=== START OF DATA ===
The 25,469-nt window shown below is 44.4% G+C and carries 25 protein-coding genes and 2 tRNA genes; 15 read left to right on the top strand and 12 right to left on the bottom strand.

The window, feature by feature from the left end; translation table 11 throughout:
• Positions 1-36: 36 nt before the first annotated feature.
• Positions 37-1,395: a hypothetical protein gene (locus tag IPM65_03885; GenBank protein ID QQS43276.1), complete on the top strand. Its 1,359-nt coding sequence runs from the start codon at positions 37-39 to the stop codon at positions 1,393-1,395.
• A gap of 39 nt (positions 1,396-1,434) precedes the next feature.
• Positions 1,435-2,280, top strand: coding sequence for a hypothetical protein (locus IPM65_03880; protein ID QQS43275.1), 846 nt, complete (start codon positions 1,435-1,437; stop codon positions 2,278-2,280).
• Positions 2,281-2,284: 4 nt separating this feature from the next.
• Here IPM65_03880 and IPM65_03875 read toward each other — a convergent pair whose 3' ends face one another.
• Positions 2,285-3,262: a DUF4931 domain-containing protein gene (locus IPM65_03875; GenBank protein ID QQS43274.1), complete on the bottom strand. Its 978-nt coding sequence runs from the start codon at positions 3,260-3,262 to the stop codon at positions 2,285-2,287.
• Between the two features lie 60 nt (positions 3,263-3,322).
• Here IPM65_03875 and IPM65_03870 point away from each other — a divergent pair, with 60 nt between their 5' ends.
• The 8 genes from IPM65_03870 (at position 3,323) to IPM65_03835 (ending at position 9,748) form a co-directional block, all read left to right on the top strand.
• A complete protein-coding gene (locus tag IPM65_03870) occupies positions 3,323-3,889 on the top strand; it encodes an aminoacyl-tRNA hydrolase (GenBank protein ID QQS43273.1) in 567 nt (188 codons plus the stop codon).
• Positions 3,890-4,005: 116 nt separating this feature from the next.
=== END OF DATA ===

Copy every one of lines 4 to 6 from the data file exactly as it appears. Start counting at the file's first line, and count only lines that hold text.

• Positions 37-1,395: a hypothetical protein gene (locus tag IPM65_03885; GenBank protein ID QQS43276.1), complete on the top strand. Its 1,359-nt coding sequence runs from the start codon at positions 37-39 to the stop codon at positions 1,393-1,395.
• A gap of 39 nt (positions 1,396-1,434) precedes the next feature.
• Positions 1,435-2,280, top strand: coding sequence for a hypothetical protein (locus IPM65_03880; protein ID QQS43275.1), 846 nt, complete (start codon positions 1,435-1,437; stop codon positions 2,278-2,280).